• Time heals all wounds.
  • Miscarriage grief is related to how long you have been pregnant.
  • Miscarriage grief is related to how long you have been trying to get pregnant.

As you can see, based upon these myths, it would be easy for a griever to fall into one of the grief camps mentioned in my first blog in this series: disenfranchised grief or incomplete grief. When an individual grabs hold of these myths, it’s easy to feel “unjustified” in grief or that time alone can heal. According to Wright (4), “facing your loss means you don’t attempt to postpone the pain, you don’t deny that it actually happened, and you don’t minimize your loss” (p. 45).  Remember, there are treasures to be discovered when we participate in our grief.  

Lament

Through the remainder of this blog post and continued in the last post in this series, I will focus on the process of lament.  Lament is what happens when we allow God to infiltrate our grief.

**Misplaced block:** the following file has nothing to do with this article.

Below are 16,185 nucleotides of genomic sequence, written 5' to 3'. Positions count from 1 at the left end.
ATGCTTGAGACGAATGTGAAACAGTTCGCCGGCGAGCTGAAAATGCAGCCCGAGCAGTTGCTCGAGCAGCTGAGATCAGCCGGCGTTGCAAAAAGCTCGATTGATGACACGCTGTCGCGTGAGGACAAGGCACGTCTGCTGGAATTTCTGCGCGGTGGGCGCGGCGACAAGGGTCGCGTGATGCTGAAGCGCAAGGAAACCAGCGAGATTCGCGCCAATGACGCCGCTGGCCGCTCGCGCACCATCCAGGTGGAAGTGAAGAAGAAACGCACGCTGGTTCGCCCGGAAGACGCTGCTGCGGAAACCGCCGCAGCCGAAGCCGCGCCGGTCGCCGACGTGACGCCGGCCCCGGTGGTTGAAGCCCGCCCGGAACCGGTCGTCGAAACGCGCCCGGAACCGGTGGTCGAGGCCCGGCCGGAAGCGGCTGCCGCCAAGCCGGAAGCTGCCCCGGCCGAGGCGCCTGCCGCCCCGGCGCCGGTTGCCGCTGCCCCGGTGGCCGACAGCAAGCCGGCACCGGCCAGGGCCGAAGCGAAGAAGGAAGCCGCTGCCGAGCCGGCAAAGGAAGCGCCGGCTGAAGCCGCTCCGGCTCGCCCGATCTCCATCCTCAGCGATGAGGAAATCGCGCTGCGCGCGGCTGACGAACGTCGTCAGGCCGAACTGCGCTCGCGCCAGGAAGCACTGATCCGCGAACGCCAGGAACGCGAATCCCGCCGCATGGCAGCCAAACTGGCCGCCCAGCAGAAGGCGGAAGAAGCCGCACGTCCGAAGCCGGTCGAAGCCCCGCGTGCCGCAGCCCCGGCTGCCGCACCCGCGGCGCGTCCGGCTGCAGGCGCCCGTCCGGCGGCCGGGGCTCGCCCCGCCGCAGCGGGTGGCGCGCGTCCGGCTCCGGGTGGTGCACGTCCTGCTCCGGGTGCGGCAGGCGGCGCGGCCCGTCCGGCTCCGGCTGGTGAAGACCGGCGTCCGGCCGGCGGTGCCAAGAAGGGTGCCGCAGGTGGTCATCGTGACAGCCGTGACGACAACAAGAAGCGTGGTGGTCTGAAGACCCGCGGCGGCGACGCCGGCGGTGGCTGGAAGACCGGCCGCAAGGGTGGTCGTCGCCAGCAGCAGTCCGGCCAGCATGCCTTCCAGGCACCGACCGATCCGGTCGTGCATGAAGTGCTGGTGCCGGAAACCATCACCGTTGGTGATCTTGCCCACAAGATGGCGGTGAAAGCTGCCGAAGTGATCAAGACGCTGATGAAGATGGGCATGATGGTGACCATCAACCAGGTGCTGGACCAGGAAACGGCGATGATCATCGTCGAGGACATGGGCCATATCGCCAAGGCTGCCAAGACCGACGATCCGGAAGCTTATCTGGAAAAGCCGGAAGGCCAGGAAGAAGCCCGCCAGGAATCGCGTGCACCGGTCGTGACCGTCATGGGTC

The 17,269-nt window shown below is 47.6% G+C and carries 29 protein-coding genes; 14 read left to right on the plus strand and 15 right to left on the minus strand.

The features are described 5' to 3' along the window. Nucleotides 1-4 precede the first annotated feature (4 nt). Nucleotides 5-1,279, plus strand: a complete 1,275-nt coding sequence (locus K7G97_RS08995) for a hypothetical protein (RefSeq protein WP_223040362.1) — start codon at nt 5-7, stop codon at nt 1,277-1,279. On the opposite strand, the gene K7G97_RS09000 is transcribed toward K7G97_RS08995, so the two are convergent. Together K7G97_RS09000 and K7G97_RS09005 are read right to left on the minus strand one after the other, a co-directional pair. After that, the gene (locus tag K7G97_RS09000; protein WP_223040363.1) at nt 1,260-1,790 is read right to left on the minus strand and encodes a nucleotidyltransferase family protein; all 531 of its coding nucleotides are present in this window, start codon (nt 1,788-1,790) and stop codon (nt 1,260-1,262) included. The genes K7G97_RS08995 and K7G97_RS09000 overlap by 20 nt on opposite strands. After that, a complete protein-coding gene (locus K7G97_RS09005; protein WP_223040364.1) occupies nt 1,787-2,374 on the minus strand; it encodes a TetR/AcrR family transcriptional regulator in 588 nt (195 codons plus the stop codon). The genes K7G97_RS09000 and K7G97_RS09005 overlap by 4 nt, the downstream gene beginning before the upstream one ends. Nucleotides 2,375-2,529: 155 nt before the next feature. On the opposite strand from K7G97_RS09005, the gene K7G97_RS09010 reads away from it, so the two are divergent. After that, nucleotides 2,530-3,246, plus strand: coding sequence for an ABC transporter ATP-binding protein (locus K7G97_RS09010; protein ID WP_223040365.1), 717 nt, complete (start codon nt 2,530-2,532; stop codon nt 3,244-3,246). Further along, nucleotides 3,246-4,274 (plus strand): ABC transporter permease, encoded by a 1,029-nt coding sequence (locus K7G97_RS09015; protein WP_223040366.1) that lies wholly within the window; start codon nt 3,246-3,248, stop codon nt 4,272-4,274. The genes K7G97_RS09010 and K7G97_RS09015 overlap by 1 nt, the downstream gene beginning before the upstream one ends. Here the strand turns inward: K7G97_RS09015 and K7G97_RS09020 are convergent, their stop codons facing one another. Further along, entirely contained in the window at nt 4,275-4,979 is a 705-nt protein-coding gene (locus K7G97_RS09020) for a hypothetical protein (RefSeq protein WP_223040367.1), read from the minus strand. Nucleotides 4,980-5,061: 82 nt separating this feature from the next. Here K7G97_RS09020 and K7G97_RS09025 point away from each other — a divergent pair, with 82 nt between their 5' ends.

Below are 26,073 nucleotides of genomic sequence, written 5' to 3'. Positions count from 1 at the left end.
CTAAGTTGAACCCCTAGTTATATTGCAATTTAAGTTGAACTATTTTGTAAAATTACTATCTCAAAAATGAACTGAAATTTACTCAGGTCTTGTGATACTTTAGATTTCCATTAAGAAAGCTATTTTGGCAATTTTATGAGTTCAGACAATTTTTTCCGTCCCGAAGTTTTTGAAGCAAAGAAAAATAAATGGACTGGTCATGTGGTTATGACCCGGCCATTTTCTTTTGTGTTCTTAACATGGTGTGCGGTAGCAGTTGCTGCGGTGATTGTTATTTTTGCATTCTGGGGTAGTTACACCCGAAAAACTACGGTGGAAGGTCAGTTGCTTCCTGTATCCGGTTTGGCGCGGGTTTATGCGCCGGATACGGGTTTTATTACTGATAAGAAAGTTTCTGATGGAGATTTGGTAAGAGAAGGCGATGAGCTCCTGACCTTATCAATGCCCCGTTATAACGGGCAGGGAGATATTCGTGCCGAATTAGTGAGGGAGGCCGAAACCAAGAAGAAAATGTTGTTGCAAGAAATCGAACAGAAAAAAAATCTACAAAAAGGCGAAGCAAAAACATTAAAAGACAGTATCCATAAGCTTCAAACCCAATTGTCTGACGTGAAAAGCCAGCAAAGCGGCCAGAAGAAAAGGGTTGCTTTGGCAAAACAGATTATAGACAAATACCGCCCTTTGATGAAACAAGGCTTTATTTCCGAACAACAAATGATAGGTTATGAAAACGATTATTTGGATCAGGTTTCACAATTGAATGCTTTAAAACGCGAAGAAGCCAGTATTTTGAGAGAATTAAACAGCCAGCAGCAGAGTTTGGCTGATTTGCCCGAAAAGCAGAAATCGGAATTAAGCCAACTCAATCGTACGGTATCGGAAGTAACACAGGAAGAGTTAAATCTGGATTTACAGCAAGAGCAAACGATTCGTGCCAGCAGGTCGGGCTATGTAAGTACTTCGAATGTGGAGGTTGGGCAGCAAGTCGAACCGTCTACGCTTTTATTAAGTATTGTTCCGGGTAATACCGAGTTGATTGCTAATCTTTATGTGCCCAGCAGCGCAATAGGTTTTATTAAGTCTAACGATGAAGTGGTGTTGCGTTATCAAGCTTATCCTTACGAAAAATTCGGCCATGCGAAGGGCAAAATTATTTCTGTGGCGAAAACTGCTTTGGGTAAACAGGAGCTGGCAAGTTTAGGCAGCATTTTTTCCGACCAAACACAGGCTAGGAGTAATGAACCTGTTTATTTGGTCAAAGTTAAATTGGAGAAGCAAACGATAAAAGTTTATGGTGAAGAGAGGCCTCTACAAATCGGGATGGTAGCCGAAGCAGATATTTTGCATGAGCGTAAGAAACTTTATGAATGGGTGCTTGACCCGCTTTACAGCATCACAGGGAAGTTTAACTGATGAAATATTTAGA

In the grief journey, experiencing spirituality through the process of lament can become our greatest asset.  Because we are holistic beings, our mind and body are not the only aspects of our being that are affected by our despairing emotions.  Our soul is also greatly affected by the impact of perinatal loss and infertility and spiritual connection through experience of lament  can bring healing to the pain experienced in the depth of our soul.  

What is Lament?